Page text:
performance claims. Ah the problem is all the mfgrs dont want to give out their proprietary formulas.... It may well be that they need to frequently make substitutions in powder makes and quantities and the customers never know about it under the current performance oriented marketing.

Kegs
05-11-2010, 08:41
PATRICE, who do you recommend as a good supplier of factory ammo in light to medium weight and true 10mm velocities?

I am not "speaking" for Patrice, but I will say that I recommend purchasing reloading equipment like I have - an aftermarket barrel (I haven't yet, but that's next on the list) and a chronometer (second to next on my list) to test loads and make your own.

That, and if you want to purchase ammo to carry for self defense, get a .40 S&W conversion barrel and then there are tons of makers.

I never cared about carrying my 10mm for self defense. I bought the 29 because I feel it is the most reliable compact frame/slide combo to serve multiple functions (10mm meets the Colorado elk hunting requirements for handguns and I can -and have- shot .22lr out of the pistol as well with a conversion kit + I can use .40s&w for carry if I opt for a conversion barrel).

Taterhead
05-12-2010, 18:20
Although I am not here to defend DT, I am one who has experience great customer service. My e-mails have been responded to promptly by Mike McNett personally, and products have shipped quickly. My circle of family/friends has had similar results. I will continue to be a customer and to recommend his products.

However, DT has taken a blow lately in the area of PR. A good long term business strategy would be to either 1) explain the methodologies for measuring velocities (this must be convincing and must explain why folks are unable to duplicate similar velocities), or 2) "reset" the velocity claims. The numbers that have been posted by Glocktalkers have consistently been less than claimed. However, those numbers are still quite impressive for a factory shop.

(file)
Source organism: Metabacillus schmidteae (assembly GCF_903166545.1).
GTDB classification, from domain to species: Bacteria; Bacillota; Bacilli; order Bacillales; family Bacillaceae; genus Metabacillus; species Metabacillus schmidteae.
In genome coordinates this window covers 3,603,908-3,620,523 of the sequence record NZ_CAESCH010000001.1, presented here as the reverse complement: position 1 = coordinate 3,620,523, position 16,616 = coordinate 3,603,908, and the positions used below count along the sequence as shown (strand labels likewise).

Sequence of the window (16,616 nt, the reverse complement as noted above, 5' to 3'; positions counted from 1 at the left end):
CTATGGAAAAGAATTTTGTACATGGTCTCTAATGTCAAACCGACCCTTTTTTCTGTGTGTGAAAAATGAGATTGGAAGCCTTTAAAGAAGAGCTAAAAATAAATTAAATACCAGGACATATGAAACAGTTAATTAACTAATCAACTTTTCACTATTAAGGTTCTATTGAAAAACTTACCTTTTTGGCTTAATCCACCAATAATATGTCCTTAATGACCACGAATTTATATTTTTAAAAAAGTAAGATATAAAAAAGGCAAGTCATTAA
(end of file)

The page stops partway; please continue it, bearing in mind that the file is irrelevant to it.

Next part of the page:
_The_Shadow
05-14-2010, 15:19
What will eventually happen if people are not happy with a particular product or its performance they will seek other suppliers or other means. The news is traveling on many boards, videos and what have you. The fire is spreading, fanned by the very consumer the manufacture targeted, its kind of like shooting one's self in the pocket book!

People have three choices when it comes to the products, buy them and use them, buy someone else's product or like most of us load our own.

For me I resort to rolling my own because it saves me money, gives me great pride in producing top quality, premium ammunition, knowing I have only myself to blame if it doesn't perform to my satisfaction!

freakshow10mm
05-15-2010, 00:16
Regarding the "VOID" in the market for quality and consistent hi performance loading, there seem to be a couple of small operators who may be entering the market.

I seriously wish them luck. I've been an ammunition manufacturer for over 3 years and they have no clue what they are getting themselves into. :rofl:

Most likely these are hobby hand loaders who obtain the licenses to sell commercially.
Pretty much how I started. Niche ammunition. Competition came in and I had to change tactics. Nearly ruined me. Now I've reorganized, new strategy and time will tell. 10mm Automatic is my primary focus right now for my company. I'll load the other stuff for the LGS, but 10mm is getting the website attention.

I have even considered it myself but there have
been recent failures of this sort and that dampens the enthusiasm quickly.